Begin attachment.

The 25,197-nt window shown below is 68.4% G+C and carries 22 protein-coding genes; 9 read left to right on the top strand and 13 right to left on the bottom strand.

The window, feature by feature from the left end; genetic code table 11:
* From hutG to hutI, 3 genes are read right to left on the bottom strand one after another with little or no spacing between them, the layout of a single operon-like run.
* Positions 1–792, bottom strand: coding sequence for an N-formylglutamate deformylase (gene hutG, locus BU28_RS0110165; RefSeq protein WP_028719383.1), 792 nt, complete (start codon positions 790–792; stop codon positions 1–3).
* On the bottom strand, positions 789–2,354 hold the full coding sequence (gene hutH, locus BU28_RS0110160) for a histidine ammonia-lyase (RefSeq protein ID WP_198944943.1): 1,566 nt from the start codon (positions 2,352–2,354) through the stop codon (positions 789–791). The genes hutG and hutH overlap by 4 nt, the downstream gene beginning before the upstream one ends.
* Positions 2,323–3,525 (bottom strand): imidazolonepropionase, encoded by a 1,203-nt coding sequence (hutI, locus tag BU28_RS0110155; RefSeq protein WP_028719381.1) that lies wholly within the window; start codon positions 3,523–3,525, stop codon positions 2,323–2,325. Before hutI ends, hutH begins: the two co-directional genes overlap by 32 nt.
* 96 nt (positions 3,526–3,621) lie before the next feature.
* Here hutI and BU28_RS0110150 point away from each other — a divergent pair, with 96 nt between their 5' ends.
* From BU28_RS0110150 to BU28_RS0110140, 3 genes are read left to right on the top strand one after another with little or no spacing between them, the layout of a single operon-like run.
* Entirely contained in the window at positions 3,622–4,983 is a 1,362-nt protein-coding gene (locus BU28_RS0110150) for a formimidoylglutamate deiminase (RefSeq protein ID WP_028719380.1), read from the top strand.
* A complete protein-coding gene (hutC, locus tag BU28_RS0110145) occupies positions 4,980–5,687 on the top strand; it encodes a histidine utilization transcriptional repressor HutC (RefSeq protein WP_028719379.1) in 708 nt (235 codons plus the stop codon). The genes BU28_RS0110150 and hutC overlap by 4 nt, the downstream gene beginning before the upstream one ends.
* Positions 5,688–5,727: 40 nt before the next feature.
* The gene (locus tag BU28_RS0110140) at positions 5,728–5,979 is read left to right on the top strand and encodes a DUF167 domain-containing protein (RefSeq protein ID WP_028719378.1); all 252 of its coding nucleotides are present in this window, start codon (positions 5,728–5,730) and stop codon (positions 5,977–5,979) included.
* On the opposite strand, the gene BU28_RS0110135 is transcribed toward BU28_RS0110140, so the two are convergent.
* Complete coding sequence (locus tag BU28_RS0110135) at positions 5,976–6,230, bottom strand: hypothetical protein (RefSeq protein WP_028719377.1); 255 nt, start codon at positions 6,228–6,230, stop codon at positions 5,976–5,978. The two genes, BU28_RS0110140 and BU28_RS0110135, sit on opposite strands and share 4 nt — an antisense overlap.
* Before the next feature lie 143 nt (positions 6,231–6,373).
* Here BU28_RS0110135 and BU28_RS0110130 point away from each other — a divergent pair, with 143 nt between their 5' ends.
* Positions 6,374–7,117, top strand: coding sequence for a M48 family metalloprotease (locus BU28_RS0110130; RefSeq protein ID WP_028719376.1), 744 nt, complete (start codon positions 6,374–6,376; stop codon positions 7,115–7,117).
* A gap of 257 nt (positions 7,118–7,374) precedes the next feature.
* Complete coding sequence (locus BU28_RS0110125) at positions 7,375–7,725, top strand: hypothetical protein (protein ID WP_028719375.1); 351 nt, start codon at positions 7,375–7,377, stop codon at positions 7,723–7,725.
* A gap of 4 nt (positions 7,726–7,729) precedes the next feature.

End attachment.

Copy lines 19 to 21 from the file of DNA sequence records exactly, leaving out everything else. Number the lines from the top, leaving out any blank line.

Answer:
* A gap of 257 nt (positions 7,118–7,374) precedes the next feature.
* Complete coding sequence (locus BU28_RS0110125) at positions 7,375–7,725, top strand: hypothetical protein (protein ID WP_028719375.1); 351 nt, start codon at positions 7,375–7,377, stop codon at positions 7,723–7,725.
* A gap of 4 nt (positions 7,726–7,729) precedes the next feature.